The presented data comes from EURYPEDIA.

The Ministry of Education and Employment (MEDE) is responsible for education in Malta. The Government’s education policy is underscored by two main premises; equity and quality. This commitment is evidenced by an inclusive policy at all levels of education and the provision of free education to all from kindergarten to tertiary education in public schools. The Government also subsidises Church schools which do not charge tuition fees and gives tax rebates to parents sending their children to private schools. Compulsory education covers the ages 5 to 16 years and is divided into two main cycles; primary education (5 – 11 years) and secondary education (11 – 16 years). Prior to the start of primary education there is provision of child-day care (ages 0 – 3 years) and kindergarten education for children aged 3 to 4 years. Although not compulsory, around 98% of 4 year olds attend kindergarten. Alongside the public education sector, there is also a non-state sector which accounts for around 30% of the student cohort. The two sectors work in close partnership in providing a quality education to all students. Following compulsory education students can choose to follow either a general education or a vocational education path.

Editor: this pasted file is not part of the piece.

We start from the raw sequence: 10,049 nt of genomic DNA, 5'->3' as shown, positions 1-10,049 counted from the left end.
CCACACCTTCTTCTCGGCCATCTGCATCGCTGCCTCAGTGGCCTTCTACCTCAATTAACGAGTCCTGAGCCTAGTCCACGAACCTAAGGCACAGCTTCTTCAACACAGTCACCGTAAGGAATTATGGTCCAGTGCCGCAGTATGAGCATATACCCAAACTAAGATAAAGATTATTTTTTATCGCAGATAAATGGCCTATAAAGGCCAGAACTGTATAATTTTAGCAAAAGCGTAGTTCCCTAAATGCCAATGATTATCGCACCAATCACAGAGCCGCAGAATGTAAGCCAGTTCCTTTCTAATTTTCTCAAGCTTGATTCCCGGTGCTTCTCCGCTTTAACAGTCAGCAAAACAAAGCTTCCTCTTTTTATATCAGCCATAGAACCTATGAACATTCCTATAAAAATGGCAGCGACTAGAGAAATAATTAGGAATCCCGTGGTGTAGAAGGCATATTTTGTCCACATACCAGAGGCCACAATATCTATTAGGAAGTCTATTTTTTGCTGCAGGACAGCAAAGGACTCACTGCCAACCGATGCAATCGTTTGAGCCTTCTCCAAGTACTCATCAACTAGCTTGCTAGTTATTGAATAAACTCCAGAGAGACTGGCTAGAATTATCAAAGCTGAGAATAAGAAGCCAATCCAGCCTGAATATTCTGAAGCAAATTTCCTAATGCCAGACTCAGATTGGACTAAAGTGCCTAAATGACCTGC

Tertiary education is provided at the University of Malta and at the Malta College of Arts, Science and Technology, the latter specialising in vocational degrees. Lifelong Learning courses for adult learners are provided both during the day and also as evening classes both in state educational institutions as well as by private providers. Some of the courses are run in collaboration with Local Councils to facilitate accessibility to adult learners. Courses cover a wide array of subjects and topics and can be followed to acquire formal qualifications or for personal self-development.

While Eurypedia provides a comprehensive description of Maltese education, further information may also be sought on the Ministry of Education and Employment website.